Will Coral Gables Develop into a Biking Community? Citizens are Split
By Mike Clary
On most workdays, urban designer Kenneth Perez bicycles to the office from his home near Miracle Mile, often traveling south on Alhambra Circle. The commute is fast, mostly shaded, and “the health benefits are both mental and physical,” he says. J.D. Collongette’s daily routine includes biking to the gym, and then to his job as a waiter in a downtown Gables restaurant. For him, not using a car “makes financial sense, and it’s a good workout.”
And concert violinist Charles Castleman rides his bike 175 miles a week, including 16-mile round trips between his home on Brickell Key to the University of Miami, where he is a professor at the Frost School of Music. “For me biking is largely a relative of meditation,” says Castleman, who is 78. “The benefit of exercise is almost incidental.”
Perez, Collongette and Castleman are just three among a growing number of riders empowering the emergence of Coral Gables as a center of bicycling culture. The movement to entice people out of their cars and into the saddle of a two-wheeler is central to the goal of making the City Beautiful “the most livable, environmentally friendly and multi-modal city in Florida,” according to the city’s website.
“Can you imagine commuting to work while having fun and de-stressing?” the city asks residents. “Can you imagine riding a bike in a safe, protected bike lane with your family without sitting in traffic? Coral Gables is working to make this mobility option a reality for all ages and abilities.”
To accomplish its pedal-power goals, the city is banking on a 2014 commission-approved Bicycle and Pedestrian Master Plan that outlines the expansion of the existing 10.5-mile bicycle network with 34 miles of new bikeways. The path to that happening, however, is not entirely clear.
Alhambra: The First Hitch
The next step in the plan is the Alhambra Circle Traffic Calming project, which would turn the scenic roadway into a “Complete Street” by installing five-foot-wide bike paths, and some sidewalks, between Coral Way and San Amaro Drive a few blocks north of the University of Miami campus. That 4.6-mile stretch of road would then connect with existing bike paths on Alhambra Circle north of Coral Way, on Red Road, Sevilla and Anastasia Avenues, and connect downtown to the Biltmore Hotel, the Coral Gables War Memorial Youth Center, and Betsy Adams Park.
The plan calls for creating bike lanes on Alhambra Circle by reducing the north-south vehicle traffic lanes to 10 feet in width, repaving the roadway and installing handicap-accessible sidewalk connecters. The bike lanes would also be used by riders of increasingly popular e-scooters.
But in recent months some residents of the impacted area have begun pushing back against the city’s plan, contending they were not properly advised of a project that could mean the loss of shade trees and green-space swale, bring unwanted bicycle and pedestrian traffic to their neighborhoods, and make the streets less safe for drivers. “This plan is potentially catastrophic,” says Marvin Ross Friedman, who lives in the 3400 block of Alhambra Circle and is one of dozens of residents who expressed their opposition in October when city officials conducted an on-site walk through of the area. “There is no reason this should be done,” he says.
Also vocal in opposition was Silvia Pinera-Vazquez, who with other neighbors distributed “No bike paths on Alhambra Circle” yard signs. Other signs reading “Do not kill this tree” had been tacked to some large live oaks and black olives near the roadway that opponents said would be endangered by more paving. “What makes me most angry is the lack of resident involvement in the process going back to 2014,” says Pinera-Vazquez, who again voiced her opposition at a Coral Gables City Commission meeting in December. “This is a plan developed by all the special interest groups who will benefit down the line.”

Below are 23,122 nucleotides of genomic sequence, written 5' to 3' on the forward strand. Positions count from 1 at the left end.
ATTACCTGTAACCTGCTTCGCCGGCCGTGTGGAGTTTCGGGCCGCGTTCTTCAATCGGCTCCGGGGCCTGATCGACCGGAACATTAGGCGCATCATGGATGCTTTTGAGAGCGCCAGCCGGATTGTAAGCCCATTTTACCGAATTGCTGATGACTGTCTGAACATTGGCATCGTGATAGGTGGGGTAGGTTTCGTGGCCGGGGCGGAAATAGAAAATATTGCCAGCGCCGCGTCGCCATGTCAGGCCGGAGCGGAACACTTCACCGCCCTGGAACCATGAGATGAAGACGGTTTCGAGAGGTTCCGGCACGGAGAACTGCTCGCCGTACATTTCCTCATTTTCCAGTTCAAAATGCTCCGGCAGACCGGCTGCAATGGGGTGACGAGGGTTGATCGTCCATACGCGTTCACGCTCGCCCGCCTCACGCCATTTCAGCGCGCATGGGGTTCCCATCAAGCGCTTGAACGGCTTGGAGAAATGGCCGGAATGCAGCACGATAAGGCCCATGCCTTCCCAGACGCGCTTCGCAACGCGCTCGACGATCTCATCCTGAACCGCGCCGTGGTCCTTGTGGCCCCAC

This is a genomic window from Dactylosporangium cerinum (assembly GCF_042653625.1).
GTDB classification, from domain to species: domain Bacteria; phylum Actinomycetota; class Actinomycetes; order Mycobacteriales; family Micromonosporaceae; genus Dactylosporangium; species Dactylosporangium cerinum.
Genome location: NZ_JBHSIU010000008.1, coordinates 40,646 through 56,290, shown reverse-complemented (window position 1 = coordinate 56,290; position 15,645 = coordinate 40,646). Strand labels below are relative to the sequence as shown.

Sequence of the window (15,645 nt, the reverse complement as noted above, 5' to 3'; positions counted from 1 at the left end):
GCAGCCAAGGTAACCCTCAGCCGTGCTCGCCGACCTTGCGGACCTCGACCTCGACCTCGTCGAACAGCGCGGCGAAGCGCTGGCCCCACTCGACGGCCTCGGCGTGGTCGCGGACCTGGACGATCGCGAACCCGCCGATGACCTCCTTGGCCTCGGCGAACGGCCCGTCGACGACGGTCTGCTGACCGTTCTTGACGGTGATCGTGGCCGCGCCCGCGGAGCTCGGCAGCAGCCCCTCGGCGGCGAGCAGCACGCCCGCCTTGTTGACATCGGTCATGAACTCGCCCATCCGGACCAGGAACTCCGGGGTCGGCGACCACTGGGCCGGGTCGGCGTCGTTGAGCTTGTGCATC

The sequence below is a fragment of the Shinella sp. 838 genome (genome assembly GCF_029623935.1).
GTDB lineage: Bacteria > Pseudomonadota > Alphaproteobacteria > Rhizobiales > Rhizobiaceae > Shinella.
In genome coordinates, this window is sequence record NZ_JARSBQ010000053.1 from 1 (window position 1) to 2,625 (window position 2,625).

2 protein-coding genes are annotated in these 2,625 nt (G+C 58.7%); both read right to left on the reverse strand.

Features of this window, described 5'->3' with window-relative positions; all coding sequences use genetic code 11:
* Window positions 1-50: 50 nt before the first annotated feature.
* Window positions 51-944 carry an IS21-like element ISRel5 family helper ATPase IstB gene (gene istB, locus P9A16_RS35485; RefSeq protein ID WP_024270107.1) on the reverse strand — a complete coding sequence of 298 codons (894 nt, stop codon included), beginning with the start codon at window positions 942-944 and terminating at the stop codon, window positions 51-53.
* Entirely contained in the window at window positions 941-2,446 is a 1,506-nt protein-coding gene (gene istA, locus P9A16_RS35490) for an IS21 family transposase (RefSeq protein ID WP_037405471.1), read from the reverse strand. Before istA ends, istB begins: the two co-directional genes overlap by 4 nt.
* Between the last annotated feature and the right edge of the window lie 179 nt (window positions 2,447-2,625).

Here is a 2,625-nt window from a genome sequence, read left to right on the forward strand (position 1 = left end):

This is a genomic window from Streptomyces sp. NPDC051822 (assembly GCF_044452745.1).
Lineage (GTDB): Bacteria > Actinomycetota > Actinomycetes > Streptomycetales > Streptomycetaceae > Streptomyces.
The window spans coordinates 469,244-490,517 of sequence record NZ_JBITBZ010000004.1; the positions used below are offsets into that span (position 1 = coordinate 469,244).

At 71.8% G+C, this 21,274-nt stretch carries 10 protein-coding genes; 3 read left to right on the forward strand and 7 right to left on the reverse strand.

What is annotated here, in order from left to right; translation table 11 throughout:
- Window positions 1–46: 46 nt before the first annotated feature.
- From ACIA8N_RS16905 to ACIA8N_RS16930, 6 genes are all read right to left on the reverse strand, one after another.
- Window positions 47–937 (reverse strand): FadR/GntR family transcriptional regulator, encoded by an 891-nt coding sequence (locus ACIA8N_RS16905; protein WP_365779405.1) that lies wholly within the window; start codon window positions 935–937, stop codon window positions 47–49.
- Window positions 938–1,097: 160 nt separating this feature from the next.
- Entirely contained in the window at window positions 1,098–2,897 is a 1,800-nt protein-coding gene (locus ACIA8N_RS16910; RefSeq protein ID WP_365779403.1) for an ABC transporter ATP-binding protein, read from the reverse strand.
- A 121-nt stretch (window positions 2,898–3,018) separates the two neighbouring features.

Assistant City Manager Ed Santamaria, who led a contingent of a dozen officials and bike plan consultants on the walk-through, disputes that, saying residents have had ample opportunity to comment on the proposal since the concept was first proposed in 2004 and the current master plan was published more than five years ago.
Nonetheless, Santamaria said the surge in opposition has led the city to push back the timeline for the start of construction until later in 2021 and schedule another walk-through for this month. “We understand that some sensibilities are bruised, and we can’t make everyone happy,” says Santamaria.
The Bike Plan in Jeopardy?
Neighborhood opposition has killed bike path projects before. In 2018 the city scrapped plans for a designated route along Riviera Drive after residents complained loudly about the loss of green space and an increase in traffic congestion.
Regardless, the money for the Alhambra Circle remake is there, thanks in part to a 2015 federal transportation grant of $597,670. And according to bicyclists, so too is the need. But does the political will exist?
Although the bike plan was approved by the commission more than five years ago, at least one current commission member – Vice Mayor and announced mayoral candidate Vince Lago – has his doubts. “My biggest concern is that we should have a consensus and hear from actual residents and not outside interest groups,” says Lago, who describes himself as an environmentalist, but not a bicyclist. Lago favors installing sidewalks on all collector streets “before we discuss anything further,” he says. “I want to let it play out.”
The prospect of more delays in implementing the bike plan drives proponents crazy. “More should have been done by now, absolutely,” says Tony Garcia, whose firm Street Plans wrote the master plan. “We did a similar study in Miami Beach [about the same time] and they have gone on to implement a significant amount of it, comparatively.” But, Garcia added, Coral Gables “is a conservative city.”